|Review of “Observed Trends of Clouds and Precipitation (1983–2009): Implications for Their Cause(s)” by Zhong et al. |
I commend the authors for the significant work in revising their manuscript. Overall, it has been substantially improved. However, there still seems to be a bit of disconnect in some of their statements, particularly those related to what is meant by expansion of the Hadley cell.
To summarize, I feel as if the authors are not using correct terminology, as has been previously established in (many) prior publications. Which adds confusion and makes interpretation of the results more difficult than is necessary. I would recommend changing some of the basic terminology used throughout the paper, such that it is consistent with prior publications.
As mentioned in the first round of reviews, Hadley cell expansion refers to a poleward displacement of the outer edge of the circulation. There are numerous publications that have used this definition. In the context of precipitation, it has been defined as a poleward shift of the subtropical latitude where P-E = 0; the subtropical latitude where P is a minimum could also work. It has also been pointed out that looking at this separately in each hemisphere is important, because the NH and SH show different tropical expansion signals.
The authors choose to construct their own methodology to define “tropical expansion”, based on the rectangular boxes. That’s fine. But they do not really give a simple explanation for what this new methodology is calculating. It appears to me, based on panel a in Figure 3 from the response, that precipitation is not changing near the center of the region (inner rectangles), but it is increasing in the outer regions (outer rectangles). I assume precipitation is estimated in each rectangle independently, and not summed over the inner rectangles? In any case, this would seem to suggest an increase in tropical precipitation starting near layer 6 and extending outwards to layer 15. In other words, tropical precipitation in this region is moving outwards from the center rectangle? Or maybe a better description is that there is just an increase in tropical precipitation moving outwards from the local maximum (assuming the inner rectangle is a local maximum)? This is not “tropical expansion” as used in numerous other publications. To add confusion, the authors also describe this as not only Hadley cell expansion, but also expansion of the Walker circulation.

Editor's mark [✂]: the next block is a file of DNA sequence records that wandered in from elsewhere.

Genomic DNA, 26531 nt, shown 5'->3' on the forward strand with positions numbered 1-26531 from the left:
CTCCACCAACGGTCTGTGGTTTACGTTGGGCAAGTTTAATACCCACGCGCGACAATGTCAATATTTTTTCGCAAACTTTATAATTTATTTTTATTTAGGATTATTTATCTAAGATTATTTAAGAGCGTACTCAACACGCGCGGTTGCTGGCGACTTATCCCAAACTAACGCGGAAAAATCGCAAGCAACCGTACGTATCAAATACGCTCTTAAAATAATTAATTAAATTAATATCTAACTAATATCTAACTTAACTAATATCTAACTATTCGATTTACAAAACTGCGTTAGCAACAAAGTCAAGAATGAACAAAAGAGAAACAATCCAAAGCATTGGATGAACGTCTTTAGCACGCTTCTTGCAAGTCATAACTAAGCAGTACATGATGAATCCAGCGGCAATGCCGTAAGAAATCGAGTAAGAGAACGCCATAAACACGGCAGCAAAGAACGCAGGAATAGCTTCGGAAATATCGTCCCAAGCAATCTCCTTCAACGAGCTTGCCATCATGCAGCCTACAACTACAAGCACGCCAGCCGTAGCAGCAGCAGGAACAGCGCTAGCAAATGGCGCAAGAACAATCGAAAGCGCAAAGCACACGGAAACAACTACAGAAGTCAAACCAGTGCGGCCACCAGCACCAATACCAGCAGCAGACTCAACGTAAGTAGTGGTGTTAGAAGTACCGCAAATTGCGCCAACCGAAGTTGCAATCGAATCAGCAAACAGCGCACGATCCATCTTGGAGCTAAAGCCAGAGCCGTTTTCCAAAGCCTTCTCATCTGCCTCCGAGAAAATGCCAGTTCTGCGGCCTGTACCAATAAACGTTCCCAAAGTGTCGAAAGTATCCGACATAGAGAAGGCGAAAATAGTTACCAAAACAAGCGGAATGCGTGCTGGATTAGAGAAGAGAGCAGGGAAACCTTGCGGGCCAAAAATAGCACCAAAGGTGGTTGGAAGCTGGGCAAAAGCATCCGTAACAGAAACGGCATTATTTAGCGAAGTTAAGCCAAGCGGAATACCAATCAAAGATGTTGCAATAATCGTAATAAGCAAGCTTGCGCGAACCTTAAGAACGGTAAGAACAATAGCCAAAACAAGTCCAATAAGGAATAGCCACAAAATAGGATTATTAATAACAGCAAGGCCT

The center of the rectangles is “in the middle of Kalimantan, Indonesia which is located near the major ascending/wet zone of Hadley cell”. What is meant by “near” the major wet zone? Is the center rectangle chosen so that it represents a local maximum in precipitation?
The authors then go on to say (again, in the response): “In summary, the spatial distributions of the linear trends of total cloud cover and precipitation are characterized primarily by a widening of the center of precipitation (ascending/wet zone of Hadley cells) over the Maritime Continent in all directions”.
Yes, I agree with this description. But this is not what is meant by “tropical expansion”. This is more related to the thickness of the band of intense tropical rain, right? And the authors are showing an increase in this “thickness”? Perhaps this is not related to “tropical expansion”. But it does seem to be interesting, as others have shown that under continued GHG increases, the ITCZ is projected to narrow (or decrease its “thickness”). But the authors are showing the opposite. It would appear that the authors should remove “tropical expansion” type statements and verbiage, and instead replace this with something more similar to what they are quantifying—“thickness” or area, etc. of the intense precipitation over the Maritime continent.
I think the last reviewer summarized this concern well: